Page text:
Sore Throat

  • Medical Author:
    Steven Doerr, MD

    Steven Doerr, MD, is a U.S. board-certified Emergency Medicine Physician. Dr. Doerr received his undergraduate degree in Spanish from the University of Colorado at Boulder. He graduated with his Medical Degree from the University Of Colorado Health Sciences Center in Denver, Colorado in 1998 and completed his residency training in Emergency Medicine from Denver Health Medical Center in Denver, Colorado in 2002, where he also served as Chief Resident.

  • Medical Author: John P. Cunha, DO, FACOEP
    John P. Cunha, DO, FACOEP

    John P. Cunha, DO, is a U.S. board-certified Emergency Medicine Physician. Dr. Cunha's educational background includes a BS in Biology from Rutgers, the State University of New Jersey, and a DO from the Kansas City University of Medicine and Biosciences in Kansas City, MO. He completed residency training in Emergency Medicine at Newark Beth Israel Medical Center in Newark, New Jersey.

  • Medical Editor: Jerry R. Balentine, DO, FACEP
    Jerry R. Balentine, DO, FACEP

    Jerry R. Balentine, DO, FACEP

    Dr. Balentine received his undergraduate degree from McDaniel College in Westminster, Maryland. He attended medical school at the Philadelphia College of Osteopathic Medicine graduating in1983. He completed his internship at St. Joseph's Hospital in Philadelphia and his Emergency Medicine residency at Lincoln Medical and Mental Health Center in the Bronx, where he served as chief resident.

  • Medical Editor: Melissa Conrad Stöppler, MD
    Melissa Conrad Stöppler, MD

    Melissa Conrad Stöppler, MD

    Melissa Conrad Stöppler, MD, is a U.S. board-certified Anatomic Pathologist with subspecialty training in the fields of Experimental and Molecular Pathology. Dr. Stöppler's educational background includes a BA with Highest Distinction from the University of Virginia and an MD from the University of North Carolina. She completed residency training in Anatomic Pathology at Georgetown University followed by subspecialty fellowship training in molecular diagnostics and experimental pathology.

Quick GuideSore Throat or Strep Throat? How to Tell the Difference

Sore Throat or Strep Throat? How to Tell the Difference

Is a sore throat contagious?

A sore throat may be contagious, depending on the underlying cause. For practical purposes, because infection causes the majority of cases of sore throat, under these circumstances a sore throat can be contagious. Whether the sore throat is caused by a viral infection (the most common cause) or strep throat, measures should be taken to prevent the transmission of the infectious causative agent. In the majority of cases, these types of infection are transmitted person-to-person via saliva or nasal secretions commonly spread in airborne respiratory droplets, or through direct contact with infected objects (for example, cups or utensils) and infected surfaces. Frequent hand washing , covering your mouth when coughing, and not sharing utensils and cups are important ways to stop transmission.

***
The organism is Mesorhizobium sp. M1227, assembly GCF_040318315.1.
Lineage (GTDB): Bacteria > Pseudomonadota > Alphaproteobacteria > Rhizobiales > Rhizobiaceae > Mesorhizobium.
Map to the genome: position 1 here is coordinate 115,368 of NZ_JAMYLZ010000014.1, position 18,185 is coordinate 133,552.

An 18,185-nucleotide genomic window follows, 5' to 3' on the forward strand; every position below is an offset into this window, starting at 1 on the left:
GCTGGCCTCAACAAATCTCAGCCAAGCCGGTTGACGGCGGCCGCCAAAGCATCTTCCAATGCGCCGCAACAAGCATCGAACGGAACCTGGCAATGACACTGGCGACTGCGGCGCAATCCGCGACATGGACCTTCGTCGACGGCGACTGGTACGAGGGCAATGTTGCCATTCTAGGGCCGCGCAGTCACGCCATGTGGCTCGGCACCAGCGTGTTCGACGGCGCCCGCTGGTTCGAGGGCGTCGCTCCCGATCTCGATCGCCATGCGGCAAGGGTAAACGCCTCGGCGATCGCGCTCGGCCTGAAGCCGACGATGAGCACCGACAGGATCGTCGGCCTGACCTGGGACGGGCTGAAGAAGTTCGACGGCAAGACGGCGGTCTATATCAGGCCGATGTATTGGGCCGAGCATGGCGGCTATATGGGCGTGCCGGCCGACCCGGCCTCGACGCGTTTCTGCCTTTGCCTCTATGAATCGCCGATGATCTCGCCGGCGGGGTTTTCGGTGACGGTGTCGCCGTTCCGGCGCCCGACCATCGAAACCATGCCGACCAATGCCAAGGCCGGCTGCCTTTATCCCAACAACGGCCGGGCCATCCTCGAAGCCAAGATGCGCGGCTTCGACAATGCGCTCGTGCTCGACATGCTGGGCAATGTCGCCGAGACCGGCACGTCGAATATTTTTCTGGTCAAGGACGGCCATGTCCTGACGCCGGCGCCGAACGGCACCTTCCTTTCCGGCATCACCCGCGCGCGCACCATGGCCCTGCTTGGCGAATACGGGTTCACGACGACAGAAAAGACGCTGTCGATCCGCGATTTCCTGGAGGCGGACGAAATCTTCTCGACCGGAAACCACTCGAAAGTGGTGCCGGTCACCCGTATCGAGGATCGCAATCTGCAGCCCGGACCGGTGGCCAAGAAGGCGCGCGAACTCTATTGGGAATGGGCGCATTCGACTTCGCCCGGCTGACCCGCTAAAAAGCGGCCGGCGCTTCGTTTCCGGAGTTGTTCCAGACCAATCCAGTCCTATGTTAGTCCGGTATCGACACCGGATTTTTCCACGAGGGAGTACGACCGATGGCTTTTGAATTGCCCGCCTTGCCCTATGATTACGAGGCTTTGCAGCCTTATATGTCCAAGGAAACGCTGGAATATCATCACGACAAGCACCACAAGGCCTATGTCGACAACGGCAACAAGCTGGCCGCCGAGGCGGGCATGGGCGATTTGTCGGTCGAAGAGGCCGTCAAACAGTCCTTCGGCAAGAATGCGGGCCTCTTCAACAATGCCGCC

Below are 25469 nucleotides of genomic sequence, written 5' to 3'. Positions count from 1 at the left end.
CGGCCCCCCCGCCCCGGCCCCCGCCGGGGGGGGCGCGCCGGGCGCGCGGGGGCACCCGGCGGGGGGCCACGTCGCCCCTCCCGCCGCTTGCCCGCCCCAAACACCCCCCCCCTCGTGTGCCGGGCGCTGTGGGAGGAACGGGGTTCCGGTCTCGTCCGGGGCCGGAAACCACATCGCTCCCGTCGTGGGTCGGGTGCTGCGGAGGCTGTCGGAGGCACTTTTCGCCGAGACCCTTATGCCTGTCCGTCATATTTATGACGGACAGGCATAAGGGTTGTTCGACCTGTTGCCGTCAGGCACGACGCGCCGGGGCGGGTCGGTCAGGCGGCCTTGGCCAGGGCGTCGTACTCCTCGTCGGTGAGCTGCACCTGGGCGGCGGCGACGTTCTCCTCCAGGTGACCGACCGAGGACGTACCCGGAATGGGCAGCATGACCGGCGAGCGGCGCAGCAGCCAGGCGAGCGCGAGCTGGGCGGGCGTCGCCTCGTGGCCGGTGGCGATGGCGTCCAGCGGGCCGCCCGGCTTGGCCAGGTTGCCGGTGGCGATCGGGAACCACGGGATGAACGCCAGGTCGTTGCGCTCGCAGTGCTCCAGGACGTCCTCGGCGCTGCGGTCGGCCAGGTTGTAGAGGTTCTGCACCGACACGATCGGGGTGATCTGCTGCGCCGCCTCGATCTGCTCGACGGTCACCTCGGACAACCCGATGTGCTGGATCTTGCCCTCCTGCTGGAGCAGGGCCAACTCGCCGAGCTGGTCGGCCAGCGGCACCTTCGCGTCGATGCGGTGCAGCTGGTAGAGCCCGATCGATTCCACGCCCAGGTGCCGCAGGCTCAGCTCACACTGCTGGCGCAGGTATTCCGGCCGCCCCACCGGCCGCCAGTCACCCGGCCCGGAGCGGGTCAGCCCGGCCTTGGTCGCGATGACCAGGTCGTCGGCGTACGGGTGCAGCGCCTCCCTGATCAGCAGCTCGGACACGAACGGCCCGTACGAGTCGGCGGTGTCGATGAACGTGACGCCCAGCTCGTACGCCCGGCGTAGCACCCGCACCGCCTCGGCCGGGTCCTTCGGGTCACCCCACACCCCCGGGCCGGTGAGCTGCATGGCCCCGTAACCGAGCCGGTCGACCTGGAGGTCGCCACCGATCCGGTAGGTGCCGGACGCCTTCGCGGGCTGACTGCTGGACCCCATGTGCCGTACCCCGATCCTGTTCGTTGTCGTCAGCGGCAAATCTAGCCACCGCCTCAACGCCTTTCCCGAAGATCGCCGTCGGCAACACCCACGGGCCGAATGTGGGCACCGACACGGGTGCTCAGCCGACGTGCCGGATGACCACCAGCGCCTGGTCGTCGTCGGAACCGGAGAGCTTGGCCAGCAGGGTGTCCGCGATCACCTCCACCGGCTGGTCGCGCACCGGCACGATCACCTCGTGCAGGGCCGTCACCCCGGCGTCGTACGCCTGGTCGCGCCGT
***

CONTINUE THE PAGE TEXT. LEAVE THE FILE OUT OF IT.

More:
When should I see a doctor for a sore throat?

Sore throat is a common symptom, and the decision to seek medical care can sometimes be difficult. Though many individuals with a sore throat will have a viral illness that will typically run its course and resolve without problems, there are certain causes of sore throat that may require treatment beyond expectant management and over-the-counter (OTC) medications. Therefore, strong consideration should be made to visit your health care professional for an evaluation.

Individuals with a sore throat and the following signs or symptoms should immediately visit their doctor or the nearest emergency department:

  • Severe sore throat
  • Drooling
  • Difficulty or inability to swallow saliva or liquids
  • Difficulty or inability to open your mouth
  • Difficulty breathing
  • Severe neck pain or neck stiffness
  • Redness or swelling of the neck
  • Bleeding from the throat, or blood in your saliva/phlegm
  • Fever > 101 F (38.3 C)

How is strep throat diagnosed?

In order to diagnose the cause of a sore throat, a health care professional will obtain a detailed history of your illness and conduct a physical exam. Based on this evaluation, the cause of the sore throat can better be determined. Because most cases of sore throat are associated with infection, your health care professional may need to conduct testing to differentiate between a bacterial cause of infection and a viral cause of infection. If there is suspicion of strep throat, for example, most often your health care professional will perform a throat swab in order to run a rapid antigen detection test (rapid strep test). Results for this test take only minutes and can generally be obtained during your visit. A throat culture may be sent to the lab for definitive evaluation of strep throat if the initial rapid strep test is negative, and these results are typically available within 24 to 48 hours.

Usually no further testing is necessary but depending on the details of your history and the findings on your physical exam, your health care professional may need to obtain further testing to help determine the cause of your sore throat. Blood tests may be ordered, and radiologic imaging (a CT scan, for example) of the throat and neck area may also be necessary to evaluate for other various causes of sore throat (abscess, trauma/injury, tumor, etc). In certain cases, you may be referred to a specialist depending on your symptoms and presumptive diagnosis (an Ear, Nose and Throat specialist, for example).

Medically Reviewed by a Doctor on 11/7/2016

Subscribe to MedicineNet's Newsletters

Get the latest health and medical information delivered direct to your inbox!

By clicking Submit, I agree to the MedicineNet's Terms & Conditions & Privacy Policy and understand that I may opt out of MedicineNet's subscriptions at any time.

Health Solutions From Our Sponsors